Choosing my favourite piece of software would be a tricky task. TopStyle would definitely be in the top five though, if not number one. That's why I anticipate the release of anything Nick Bradbury decides to do. His latest project is a Newsreader called FeedDemon. Something Windows is lacking is a decent news reader and you can bet this fills the gap. I've been lucky enough to get my hands on an Alpha release and I love it. This is the incentive I need to get the RSS feed added back to codestore. Thankfully Mr Golding has saved me a lot of work.
Nick uses Delphi to create both applications. Hence I decided to download an eval copy of Delphi 7 last week when I was having a whimsical half hour thinking I would make a start on my very own web designer's toolbox. This wouldn't as been as hard as you might think as my computing background has its beginnings in Delphi v1.0 and hence Pascal, way back in 1996. Needless to say I've all but given up on my venture. It did revive some memories though that I will share with you now if you'll let me. So, if you want the full "How I got in to Lotus Notes" story, read on. I warn you now, it's going to be a long one!
It's 1996 and I am in my second year of university at UMIST in Manchester. I use my Student Loan to buy myself a PC. It had 16MB of RAM. I remember the guy on the phone double checking that I really needed this much. The reason I needed this much RAM was that I had developed an interest in CAD and needed to be able to run the copy of AutoCAD 12 I had got my hands on.
During the second year of the Mechanical Engineering degree you have to choose a project that you will spend most of your third and final year working on. Knowing that I wanted to do something computer-based I started applying for all those that involved CAD in some way. They were all taken and had waiting lists. The next best thing I could find was a project working on an existing program written in Turbo Pascal. Strangely I was the only applicant. Little did they know I had failed my first year course in programming Pascal with particular style. Come to think of it, I failed almost everything in my first year and had to resit the whole year. If only there were exams in partying I would have flown through.
Not having much choice, they accepted me to take on the project. At the same time, the father of my girlfriend at the time kindly gave me a copy of Delphi 1. This is when I realised I could take the existing Pascal command-line based application and really impress them with a new Windows GUI interface. Looking back I think it worked and may well be the only reason I got a second class degree rather than a third. The following year saw me develop a love of programming and endless nights were spent learning and "perfecting" the application I was working on. It's been a while since I looked at the end result as the only copy I know of is in my dad's possession. So this weekend, while I was at home, I took a copy with me. If you want to take a look feel free, just promise not to laugh. Don't worry if it makes no sense at all. Not sure what it's all about myself anymore. All you need to know is that it works out the amount of heat exchange in things like, errm, heat exchangers.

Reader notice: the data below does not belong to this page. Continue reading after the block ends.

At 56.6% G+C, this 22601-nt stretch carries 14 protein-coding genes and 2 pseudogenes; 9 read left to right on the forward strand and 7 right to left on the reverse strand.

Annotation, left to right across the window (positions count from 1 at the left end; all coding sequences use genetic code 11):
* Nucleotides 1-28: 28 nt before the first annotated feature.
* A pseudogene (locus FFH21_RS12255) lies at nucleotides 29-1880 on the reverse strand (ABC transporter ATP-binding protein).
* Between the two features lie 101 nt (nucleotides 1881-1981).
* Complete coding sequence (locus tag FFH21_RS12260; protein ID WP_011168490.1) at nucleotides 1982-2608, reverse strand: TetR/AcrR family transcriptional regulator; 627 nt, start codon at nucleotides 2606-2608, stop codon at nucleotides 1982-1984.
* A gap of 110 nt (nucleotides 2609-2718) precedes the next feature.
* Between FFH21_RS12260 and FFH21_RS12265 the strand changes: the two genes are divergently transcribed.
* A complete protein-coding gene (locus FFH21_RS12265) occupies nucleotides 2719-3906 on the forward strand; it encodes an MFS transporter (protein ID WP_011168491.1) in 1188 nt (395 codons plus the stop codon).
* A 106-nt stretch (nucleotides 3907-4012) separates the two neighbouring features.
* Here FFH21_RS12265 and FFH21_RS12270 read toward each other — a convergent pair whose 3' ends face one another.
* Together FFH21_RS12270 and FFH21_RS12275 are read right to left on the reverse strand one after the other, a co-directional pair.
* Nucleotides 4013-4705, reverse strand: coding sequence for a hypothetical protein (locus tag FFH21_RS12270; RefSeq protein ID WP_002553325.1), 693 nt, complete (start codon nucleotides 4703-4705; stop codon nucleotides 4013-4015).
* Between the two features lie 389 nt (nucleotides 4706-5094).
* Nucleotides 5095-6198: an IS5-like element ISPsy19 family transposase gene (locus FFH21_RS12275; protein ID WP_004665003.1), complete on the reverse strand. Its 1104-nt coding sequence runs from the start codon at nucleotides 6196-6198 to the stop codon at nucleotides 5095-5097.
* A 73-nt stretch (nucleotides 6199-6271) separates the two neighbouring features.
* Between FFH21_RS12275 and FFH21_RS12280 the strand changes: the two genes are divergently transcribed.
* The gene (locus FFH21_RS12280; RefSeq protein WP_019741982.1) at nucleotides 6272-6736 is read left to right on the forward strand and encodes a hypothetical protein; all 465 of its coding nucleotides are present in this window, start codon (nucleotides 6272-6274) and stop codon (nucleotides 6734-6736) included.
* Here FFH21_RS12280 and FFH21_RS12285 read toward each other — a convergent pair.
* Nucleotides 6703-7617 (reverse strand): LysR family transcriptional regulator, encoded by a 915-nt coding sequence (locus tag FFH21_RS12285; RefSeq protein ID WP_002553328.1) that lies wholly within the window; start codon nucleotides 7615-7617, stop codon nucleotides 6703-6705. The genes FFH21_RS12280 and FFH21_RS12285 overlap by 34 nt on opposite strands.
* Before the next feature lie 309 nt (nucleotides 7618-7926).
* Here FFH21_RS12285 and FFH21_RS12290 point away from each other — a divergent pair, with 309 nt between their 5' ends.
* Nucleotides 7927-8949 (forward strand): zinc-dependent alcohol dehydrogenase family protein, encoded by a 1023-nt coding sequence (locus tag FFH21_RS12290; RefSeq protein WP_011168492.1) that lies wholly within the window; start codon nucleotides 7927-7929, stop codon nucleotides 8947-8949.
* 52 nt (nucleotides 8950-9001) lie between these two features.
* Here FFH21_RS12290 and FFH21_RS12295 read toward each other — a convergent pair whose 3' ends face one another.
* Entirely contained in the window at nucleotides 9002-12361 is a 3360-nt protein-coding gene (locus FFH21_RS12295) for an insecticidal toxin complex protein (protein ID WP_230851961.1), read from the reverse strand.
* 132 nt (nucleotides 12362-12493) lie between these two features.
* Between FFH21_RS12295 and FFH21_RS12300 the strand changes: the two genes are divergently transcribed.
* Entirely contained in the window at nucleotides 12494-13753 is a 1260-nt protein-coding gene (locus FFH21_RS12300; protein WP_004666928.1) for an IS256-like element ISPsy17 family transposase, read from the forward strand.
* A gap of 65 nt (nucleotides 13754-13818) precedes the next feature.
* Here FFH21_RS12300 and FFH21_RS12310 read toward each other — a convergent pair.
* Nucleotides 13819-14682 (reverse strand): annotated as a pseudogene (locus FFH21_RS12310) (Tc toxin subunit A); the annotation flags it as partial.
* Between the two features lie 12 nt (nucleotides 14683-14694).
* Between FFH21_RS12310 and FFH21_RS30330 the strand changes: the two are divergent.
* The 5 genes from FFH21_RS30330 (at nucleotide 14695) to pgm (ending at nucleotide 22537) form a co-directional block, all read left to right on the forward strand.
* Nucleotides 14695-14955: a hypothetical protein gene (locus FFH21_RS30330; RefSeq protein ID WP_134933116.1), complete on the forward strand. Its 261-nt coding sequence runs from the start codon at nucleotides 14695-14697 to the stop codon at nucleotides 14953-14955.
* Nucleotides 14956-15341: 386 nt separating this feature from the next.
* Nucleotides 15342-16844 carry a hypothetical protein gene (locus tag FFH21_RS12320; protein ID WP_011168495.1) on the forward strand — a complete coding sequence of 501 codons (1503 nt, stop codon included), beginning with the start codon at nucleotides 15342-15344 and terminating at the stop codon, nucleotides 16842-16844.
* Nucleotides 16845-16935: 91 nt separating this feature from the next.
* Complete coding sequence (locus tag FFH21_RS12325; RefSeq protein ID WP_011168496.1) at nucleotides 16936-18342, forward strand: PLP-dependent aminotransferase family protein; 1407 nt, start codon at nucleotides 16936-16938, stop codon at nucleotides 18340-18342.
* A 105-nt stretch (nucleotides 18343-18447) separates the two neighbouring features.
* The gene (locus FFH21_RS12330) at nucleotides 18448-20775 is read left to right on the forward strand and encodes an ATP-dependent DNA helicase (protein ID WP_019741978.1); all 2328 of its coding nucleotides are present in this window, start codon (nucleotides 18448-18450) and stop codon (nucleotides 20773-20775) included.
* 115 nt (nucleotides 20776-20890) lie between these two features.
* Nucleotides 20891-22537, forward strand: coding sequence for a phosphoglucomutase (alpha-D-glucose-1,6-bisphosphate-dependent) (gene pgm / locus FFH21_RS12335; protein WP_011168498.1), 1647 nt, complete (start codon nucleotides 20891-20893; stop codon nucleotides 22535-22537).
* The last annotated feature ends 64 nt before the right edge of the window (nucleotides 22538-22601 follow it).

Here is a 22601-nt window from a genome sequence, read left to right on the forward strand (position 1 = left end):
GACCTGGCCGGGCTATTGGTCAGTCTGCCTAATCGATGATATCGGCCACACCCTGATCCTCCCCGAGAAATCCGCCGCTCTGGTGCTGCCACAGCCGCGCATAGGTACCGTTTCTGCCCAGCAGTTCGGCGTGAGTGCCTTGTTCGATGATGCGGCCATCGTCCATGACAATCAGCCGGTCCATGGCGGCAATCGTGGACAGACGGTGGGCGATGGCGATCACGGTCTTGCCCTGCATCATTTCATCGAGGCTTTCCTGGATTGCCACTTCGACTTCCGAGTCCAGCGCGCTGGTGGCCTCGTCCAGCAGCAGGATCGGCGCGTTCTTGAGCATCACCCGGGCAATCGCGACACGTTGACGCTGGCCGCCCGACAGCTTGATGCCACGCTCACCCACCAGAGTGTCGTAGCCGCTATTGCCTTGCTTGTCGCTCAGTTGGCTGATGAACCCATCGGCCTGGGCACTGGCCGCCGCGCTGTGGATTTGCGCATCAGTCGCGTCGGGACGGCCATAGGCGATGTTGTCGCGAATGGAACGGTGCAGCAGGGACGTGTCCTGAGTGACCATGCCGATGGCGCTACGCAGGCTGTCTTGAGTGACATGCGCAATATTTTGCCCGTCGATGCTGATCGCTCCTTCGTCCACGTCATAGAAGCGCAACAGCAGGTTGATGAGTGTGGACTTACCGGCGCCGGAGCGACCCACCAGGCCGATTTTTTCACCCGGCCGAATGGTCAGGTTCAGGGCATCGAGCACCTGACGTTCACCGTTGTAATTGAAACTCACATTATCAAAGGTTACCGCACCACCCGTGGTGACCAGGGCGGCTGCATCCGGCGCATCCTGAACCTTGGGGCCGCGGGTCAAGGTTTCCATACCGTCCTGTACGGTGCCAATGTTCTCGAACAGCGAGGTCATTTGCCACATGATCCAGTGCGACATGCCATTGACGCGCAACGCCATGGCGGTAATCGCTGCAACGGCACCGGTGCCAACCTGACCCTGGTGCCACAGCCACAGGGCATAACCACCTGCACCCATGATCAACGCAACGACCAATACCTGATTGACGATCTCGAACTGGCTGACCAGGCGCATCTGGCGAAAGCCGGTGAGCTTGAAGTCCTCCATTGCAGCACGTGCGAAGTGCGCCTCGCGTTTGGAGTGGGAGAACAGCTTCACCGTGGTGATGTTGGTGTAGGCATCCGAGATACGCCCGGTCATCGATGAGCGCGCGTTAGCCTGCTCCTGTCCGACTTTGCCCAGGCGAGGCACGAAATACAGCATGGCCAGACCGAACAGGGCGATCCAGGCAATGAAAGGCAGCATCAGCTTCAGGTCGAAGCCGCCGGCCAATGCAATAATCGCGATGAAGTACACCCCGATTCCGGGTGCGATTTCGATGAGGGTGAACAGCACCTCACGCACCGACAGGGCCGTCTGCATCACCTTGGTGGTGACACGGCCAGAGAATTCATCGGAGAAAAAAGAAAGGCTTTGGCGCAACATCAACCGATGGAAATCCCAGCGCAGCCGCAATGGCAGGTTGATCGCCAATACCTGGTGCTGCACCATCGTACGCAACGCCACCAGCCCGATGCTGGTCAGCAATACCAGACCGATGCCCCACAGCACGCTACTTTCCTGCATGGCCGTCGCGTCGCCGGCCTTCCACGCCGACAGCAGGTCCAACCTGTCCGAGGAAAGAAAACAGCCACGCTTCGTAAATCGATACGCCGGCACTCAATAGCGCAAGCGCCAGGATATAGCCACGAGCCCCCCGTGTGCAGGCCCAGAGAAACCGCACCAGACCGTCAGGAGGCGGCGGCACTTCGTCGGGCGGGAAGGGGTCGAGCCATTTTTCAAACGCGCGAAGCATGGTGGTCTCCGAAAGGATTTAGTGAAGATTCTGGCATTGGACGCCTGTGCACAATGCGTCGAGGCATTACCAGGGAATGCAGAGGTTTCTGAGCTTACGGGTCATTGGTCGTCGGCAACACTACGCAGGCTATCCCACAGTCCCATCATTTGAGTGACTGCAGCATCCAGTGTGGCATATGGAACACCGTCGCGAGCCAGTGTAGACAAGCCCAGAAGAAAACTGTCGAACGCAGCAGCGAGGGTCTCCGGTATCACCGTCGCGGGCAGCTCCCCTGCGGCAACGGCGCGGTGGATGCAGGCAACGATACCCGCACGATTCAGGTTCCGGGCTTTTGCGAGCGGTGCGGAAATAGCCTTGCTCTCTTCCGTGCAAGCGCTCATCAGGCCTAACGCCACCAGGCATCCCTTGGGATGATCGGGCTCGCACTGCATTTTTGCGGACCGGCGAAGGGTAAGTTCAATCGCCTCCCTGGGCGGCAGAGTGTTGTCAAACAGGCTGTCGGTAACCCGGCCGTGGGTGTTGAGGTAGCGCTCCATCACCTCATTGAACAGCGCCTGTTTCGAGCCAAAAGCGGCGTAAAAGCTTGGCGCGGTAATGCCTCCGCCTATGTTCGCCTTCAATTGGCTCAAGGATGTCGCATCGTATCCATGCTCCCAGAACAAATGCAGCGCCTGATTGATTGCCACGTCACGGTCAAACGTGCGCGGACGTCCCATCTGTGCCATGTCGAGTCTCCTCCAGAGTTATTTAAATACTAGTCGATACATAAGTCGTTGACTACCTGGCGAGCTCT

Anyway. The fact that I had done all this without any help whatsoever had me believing I had what it took to be a computer programmer. If I could do that with no training, what could I do with the right help!? My ambitions were soon quashed as I left university and started to apply for jobs. Nobody was interested in anything less than a completely IT-based degree. I felt like all the work I had done counted for nothing. I do remember one interview with a Lotus Premier Business Partner. Ironic looking back as I'd never heard of Lotus Notes at the time. It all went well until they asked me to describe a book in terms of OOP that a child could understand. Obviously they wanted me to mention methods like turnPage() and properties like PageCount or whatever. However, at the time I had no idea what they were talking about. What I needed was some serious tutoring. They obviously didn't recognise that and showed me the door.
Getting close to losing all hope I found a company based in Hastings called Mountfield Software (now FDM Group). They took anybody with a degree and the will to learn, trained them for six months and sent them out to various companies as "consultants". It wasn't perfect but it was better than no job at all and the rates they promised were pretty good. After five months of the course and a grounding in VB and SQL they "ask" what skill you would like to specialise in. My choices were PowerBuilder or Lotus Notes. No need to say which one I chose. The only reason being that I had heard we were more likely to get jobs in Notes than PowerBuilder. How right they were! I remember at the time thinking how awful Notes was though. After a few days creating forms and views and playing with @Functions, I felt a little dissapointed. This wasn't programming! Then they showed us LotusScript and I was a little happier. No sooner was I writing agents and playing with Domino (Notes 4.6 had just been released) than they had me out of the door and on my way to Ipswich. Easier said than done when you have no idea where it is.
After a few months in the role I soon found out the amazing difference between what they paid me and what companies paid them. I left and have pretty much been a freelance contractor ever since. The rest, as they say, is history...